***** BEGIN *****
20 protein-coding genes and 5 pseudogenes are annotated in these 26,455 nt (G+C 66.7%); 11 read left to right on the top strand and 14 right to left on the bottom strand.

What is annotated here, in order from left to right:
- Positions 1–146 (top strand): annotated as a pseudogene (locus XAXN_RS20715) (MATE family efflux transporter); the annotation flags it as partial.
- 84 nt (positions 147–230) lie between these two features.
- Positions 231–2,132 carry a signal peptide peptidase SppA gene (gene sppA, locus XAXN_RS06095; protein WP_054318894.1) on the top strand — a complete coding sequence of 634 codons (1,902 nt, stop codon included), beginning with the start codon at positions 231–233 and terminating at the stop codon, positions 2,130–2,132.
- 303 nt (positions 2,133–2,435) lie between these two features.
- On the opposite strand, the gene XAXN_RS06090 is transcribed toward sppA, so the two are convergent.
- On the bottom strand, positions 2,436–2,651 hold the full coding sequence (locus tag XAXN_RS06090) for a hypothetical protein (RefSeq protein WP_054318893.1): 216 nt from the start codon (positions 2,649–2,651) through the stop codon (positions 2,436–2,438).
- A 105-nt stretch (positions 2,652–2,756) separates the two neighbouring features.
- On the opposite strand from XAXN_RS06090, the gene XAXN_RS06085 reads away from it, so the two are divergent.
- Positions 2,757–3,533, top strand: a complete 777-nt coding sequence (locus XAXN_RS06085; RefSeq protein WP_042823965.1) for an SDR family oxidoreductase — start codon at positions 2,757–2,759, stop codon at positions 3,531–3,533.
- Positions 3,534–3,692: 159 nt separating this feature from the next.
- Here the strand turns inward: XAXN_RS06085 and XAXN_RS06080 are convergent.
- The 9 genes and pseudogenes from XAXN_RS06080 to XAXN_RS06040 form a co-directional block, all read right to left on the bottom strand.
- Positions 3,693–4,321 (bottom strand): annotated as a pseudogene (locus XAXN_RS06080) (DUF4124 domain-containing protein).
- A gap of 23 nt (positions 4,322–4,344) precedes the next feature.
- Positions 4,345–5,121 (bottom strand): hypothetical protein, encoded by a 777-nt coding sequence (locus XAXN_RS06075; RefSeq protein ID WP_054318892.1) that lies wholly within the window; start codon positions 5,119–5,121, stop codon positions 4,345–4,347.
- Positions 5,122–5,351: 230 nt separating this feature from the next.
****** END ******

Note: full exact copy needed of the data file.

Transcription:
20 protein-coding genes and 5 pseudogenes are annotated in these 26,455 nt (G+C 66.7%); 11 read left to right on the top strand and 14 right to left on the bottom strand.

What is annotated here, in order from left to right:
- Positions 1–146 (top strand): annotated as a pseudogene (locus XAXN_RS20715) (MATE family efflux transporter); the annotation flags it as partial.
- 84 nt (positions 147–230) lie between these two features.
- Positions 231–2,132 carry a signal peptide peptidase SppA gene (gene sppA, locus XAXN_RS06095; protein WP_054318894.1) on the top strand — a complete coding sequence of 634 codons (1,902 nt, stop codon included), beginning with the start codon at positions 231–233 and terminating at the stop codon, positions 2,130–2,132.
- 303 nt (positions 2,133–2,435) lie between these two features.
- On the opposite strand, the gene XAXN_RS06090 is transcribed toward sppA, so the two are convergent.
- On the bottom strand, positions 2,436–2,651 hold the full coding sequence (locus tag XAXN_RS06090) for a hypothetical protein (RefSeq protein WP_054318893.1): 216 nt from the start codon (positions 2,649–2,651) through the stop codon (positions 2,436–2,438).
- A 105-nt stretch (positions 2,652–2,756) separates the two neighbouring features.
- On the opposite strand from XAXN_RS06090, the gene XAXN_RS06085 reads away from it, so the two are divergent.
- Positions 2,757–3,533, top strand: a complete 777-nt coding sequence (locus XAXN_RS06085; RefSeq protein WP_042823965.1) for an SDR family oxidoreductase — start codon at positions 2,757–2,759, stop codon at positions 3,531–3,533.
- Positions 3,534–3,692: 159 nt separating this feature from the next.
- Here the strand turns inward: XAXN_RS06085 and XAXN_RS06080 are convergent.
- The 9 genes and pseudogenes from XAXN_RS06080 to XAXN_RS06040 form a co-directional block, all read right to left on the bottom strand.
- Positions 3,693–4,321 (bottom strand): annotated as a pseudogene (locus XAXN_RS06080) (DUF4124 domain-containing protein).
- A gap of 23 nt (positions 4,322–4,344) precedes the next feature.
- Positions 4,345–5,121 (bottom strand): hypothetical protein, encoded by a 777-nt coding sequence (locus XAXN_RS06075; RefSeq protein ID WP_054318892.1) that lies wholly within the window; start codon positions 5,119–5,121, stop codon positions 4,345–4,347.
- Positions 5,122–5,351: 230 nt separating this feature from the next.